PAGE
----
A new exhibit of the month is on view at the entrance to the UPM’s Permanent Collection:
MS 3009 and MS 2509 Vases
Blown, painted and sand-blasted glass
No. UPM 101/2010
An Autumn of Glass: A unique exhibition of young glassmakers from around the world as well as icons of Czech glass, the Royal Summer Palace, Prague Castle
24 September – 28 October 2010
The Czech Glass Gallery in Prague, the Prague Castle Administration, and the Museum of Decorative Arts in Prague invite you to the exhibition ‘The Stanislav Libenský Award & Glass.Classic’. The exhibition presents graduate work by young glassmakers who are just now forming their own styles and starting out on their careers in the world of art, side by side with the works of older, renowned glassmakers – works that are already icons of Czech glassmaking.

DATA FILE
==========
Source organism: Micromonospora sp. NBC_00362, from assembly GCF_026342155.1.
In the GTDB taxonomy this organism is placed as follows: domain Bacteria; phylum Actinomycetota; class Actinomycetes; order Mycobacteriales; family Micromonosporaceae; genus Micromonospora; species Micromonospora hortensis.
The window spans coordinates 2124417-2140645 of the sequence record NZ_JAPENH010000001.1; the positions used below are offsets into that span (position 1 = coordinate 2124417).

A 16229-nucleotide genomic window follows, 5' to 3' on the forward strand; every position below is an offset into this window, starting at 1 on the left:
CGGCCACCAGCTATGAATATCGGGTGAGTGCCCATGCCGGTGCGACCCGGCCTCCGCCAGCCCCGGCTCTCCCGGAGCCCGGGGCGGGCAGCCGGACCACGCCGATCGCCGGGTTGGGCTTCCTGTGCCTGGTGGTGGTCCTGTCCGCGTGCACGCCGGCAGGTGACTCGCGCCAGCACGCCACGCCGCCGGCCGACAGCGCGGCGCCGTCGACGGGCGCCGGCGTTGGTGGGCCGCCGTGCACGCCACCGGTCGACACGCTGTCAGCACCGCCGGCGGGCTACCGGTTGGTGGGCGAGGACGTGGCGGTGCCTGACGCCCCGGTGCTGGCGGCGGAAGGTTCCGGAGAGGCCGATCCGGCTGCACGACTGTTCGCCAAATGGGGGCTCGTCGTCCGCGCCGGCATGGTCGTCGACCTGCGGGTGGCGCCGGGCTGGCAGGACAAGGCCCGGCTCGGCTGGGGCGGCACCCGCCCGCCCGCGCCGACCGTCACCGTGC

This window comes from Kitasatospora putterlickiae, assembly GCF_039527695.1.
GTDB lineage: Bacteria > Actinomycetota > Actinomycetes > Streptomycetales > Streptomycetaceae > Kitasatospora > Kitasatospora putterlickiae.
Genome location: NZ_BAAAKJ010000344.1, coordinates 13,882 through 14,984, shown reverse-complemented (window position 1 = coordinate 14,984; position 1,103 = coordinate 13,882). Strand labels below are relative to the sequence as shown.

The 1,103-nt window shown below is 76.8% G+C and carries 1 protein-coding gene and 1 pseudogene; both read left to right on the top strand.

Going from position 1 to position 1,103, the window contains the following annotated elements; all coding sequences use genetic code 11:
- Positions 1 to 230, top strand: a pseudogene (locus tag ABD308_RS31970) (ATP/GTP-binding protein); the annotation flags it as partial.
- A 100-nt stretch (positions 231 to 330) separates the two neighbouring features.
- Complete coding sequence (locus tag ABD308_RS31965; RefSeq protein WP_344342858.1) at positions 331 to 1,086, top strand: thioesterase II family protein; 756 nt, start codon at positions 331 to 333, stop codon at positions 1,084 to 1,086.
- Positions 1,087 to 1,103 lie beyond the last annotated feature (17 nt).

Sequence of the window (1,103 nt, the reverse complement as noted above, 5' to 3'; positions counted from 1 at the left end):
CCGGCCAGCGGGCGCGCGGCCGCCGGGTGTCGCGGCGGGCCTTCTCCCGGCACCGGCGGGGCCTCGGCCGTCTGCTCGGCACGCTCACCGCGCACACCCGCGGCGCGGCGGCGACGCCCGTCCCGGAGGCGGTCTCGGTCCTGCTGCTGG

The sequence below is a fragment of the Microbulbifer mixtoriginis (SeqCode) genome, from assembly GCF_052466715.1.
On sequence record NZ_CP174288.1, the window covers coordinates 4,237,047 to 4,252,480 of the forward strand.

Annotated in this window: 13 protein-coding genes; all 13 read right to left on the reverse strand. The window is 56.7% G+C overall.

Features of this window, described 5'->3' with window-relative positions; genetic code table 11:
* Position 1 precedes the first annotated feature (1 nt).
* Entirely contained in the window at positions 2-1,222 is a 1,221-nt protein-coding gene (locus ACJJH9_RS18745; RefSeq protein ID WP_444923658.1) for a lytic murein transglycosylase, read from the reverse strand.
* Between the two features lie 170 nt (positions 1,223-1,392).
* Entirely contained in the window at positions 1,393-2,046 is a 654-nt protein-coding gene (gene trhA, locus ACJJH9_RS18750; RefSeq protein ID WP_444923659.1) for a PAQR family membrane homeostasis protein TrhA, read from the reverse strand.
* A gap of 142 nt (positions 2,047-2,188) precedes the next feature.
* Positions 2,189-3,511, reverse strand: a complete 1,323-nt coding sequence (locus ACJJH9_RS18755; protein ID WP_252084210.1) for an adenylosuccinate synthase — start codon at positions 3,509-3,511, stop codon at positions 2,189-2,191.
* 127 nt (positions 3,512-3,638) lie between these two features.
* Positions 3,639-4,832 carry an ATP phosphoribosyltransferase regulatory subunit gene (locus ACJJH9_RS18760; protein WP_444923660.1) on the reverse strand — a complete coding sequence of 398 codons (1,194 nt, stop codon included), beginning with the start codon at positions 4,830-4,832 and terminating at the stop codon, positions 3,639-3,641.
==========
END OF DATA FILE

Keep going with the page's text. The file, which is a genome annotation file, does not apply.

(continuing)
One of those icons is Zdeněk Lhotský. In the second half of the 1980s, as the communist regime in Czechoslovakia was coming to an end, Zdeněk Lhotský (*1956) was a member of the noted Czech art group Tvrdohlaví (The Obstinate). Since then he has changed from a revolting young man to a mature artist and a capable and successful private entrepreneur. In the early 1990s, when Železnobrodské sklo glassworks closed down its centre for architectural glass, Lhotský purchased the cast sculpture studio in Pelechov near Železný Brod, where Prof. Stanislav Libenský and Jaroslava Brychtová had been realizing their famous glass sculptures over many years. Currently, the excellent technical facilities, know-how, ingenuity and professional approach of Lhotský’s firm have been attracting many domestic and foreign glass designers, who wish to realize their artistic intentions there. Apart from his architectural glass and largescale, mould melted sculptural bowls, Zdeněk Lhotský manufactures in his glass studio collections of utilitarian and decorative items based on his own designs. These objects demonstrate his post-modern aesthetics and a capability to develop and utilize various glass-making techniques under conditions of limited series production. These include a wide variety of small mould-melted bowls, plates fused from colourful fragments, slumped, thin-walled dishes with repeated etched animal motifs and, most recently, hot-blown vessels with delicate, meticulously painted and sandblasted decorative patterns.